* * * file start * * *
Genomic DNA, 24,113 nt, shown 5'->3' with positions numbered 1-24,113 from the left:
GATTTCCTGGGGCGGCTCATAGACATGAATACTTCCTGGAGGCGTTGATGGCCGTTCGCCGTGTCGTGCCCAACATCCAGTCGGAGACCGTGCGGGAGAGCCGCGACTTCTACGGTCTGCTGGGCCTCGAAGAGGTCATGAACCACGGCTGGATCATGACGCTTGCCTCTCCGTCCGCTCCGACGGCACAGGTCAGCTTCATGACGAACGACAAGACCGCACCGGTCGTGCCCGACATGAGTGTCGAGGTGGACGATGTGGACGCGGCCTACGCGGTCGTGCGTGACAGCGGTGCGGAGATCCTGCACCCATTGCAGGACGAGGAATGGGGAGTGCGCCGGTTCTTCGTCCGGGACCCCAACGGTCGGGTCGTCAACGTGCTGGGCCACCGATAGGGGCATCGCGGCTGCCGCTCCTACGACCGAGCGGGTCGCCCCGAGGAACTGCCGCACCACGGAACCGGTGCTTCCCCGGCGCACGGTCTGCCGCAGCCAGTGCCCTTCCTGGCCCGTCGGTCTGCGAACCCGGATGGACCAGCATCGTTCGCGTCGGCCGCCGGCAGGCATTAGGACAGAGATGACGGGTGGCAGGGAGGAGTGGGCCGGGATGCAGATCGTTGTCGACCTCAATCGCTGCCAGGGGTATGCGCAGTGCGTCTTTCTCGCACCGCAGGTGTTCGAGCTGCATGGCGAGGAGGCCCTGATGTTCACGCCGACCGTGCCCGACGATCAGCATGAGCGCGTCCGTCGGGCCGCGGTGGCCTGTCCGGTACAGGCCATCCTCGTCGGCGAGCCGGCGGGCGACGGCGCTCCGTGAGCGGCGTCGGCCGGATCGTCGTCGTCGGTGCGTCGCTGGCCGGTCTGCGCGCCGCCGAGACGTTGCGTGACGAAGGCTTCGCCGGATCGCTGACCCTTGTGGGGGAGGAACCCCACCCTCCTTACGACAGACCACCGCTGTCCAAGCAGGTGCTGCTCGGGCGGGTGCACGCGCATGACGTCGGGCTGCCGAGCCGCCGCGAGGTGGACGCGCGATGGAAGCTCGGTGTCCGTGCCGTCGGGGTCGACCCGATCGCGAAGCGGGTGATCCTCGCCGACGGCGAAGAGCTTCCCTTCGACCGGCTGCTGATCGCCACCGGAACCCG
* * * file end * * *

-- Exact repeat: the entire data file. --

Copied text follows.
Genomic DNA, 24,113 nt, shown 5'->3' with positions numbered 1-24,113 from the left:
GATTTCCTGGGGCGGCTCATAGACATGAATACTTCCTGGAGGCGTTGATGGCCGTTCGCCGTGTCGTGCCCAACATCCAGTCGGAGACCGTGCGGGAGAGCCGCGACTTCTACGGTCTGCTGGGCCTCGAAGAGGTCATGAACCACGGCTGGATCATGACGCTTGCCTCTCCGTCCGCTCCGACGGCACAGGTCAGCTTCATGACGAACGACAAGACCGCACCGGTCGTGCCCGACATGAGTGTCGAGGTGGACGATGTGGACGCGGCCTACGCGGTCGTGCGTGACAGCGGTGCGGAGATCCTGCACCCATTGCAGGACGAGGAATGGGGAGTGCGCCGGTTCTTCGTCCGGGACCCCAACGGTCGGGTCGTCAACGTGCTGGGCCACCGATAGGGGCATCGCGGCTGCCGCTCCTACGACCGAGCGGGTCGCCCCGAGGAACTGCCGCACCACGGAACCGGTGCTTCCCCGGCGCACGGTCTGCCGCAGCCAGTGCCCTTCCTGGCCCGTCGGTCTGCGAACCCGGATGGACCAGCATCGTTCGCGTCGGCCGCCGGCAGGCATTAGGACAGAGATGACGGGTGGCAGGGAGGAGTGGGCCGGGATGCAGATCGTTGTCGACCTCAATCGCTGCCAGGGGTATGCGCAGTGCGTCTTTCTCGCACCGCAGGTGTTCGAGCTGCATGGCGAGGAGGCCCTGATGTTCACGCCGACCGTGCCCGACGATCAGCATGAGCGCGTCCGTCGGGCCGCGGTGGCCTGTCCGGTACAGGCCATCCTCGTCGGCGAGCCGGCGGGCGACGGCGCTCCGTGAGCGGCGTCGGCCGGATCGTCGTCGTCGGTGCGTCGCTGGCCGGTCTGCGCGCCGCCGAGACGTTGCGTGACGAAGGCTTCGCCGGATCGCTGACCCTTGTGGGGGAGGAACCCCACCCTCCTTACGACAGACCACCGCTGTCCAAGCAGGTGCTGCTCGGGCGGGTGCACGCGCATGACGTCGGGCTGCCGAGCCGCCGCGAGGTGGACGCGCGATGGAAGCTCGGTGTCCGTGCCGTCGGGGTCGACCCGATCGCGAAGCGGGTGATCCTCGCCGACGGCGAAGAGCTTCCCTTCGACCGGCTGCTGATCGCCACCGGAACCCG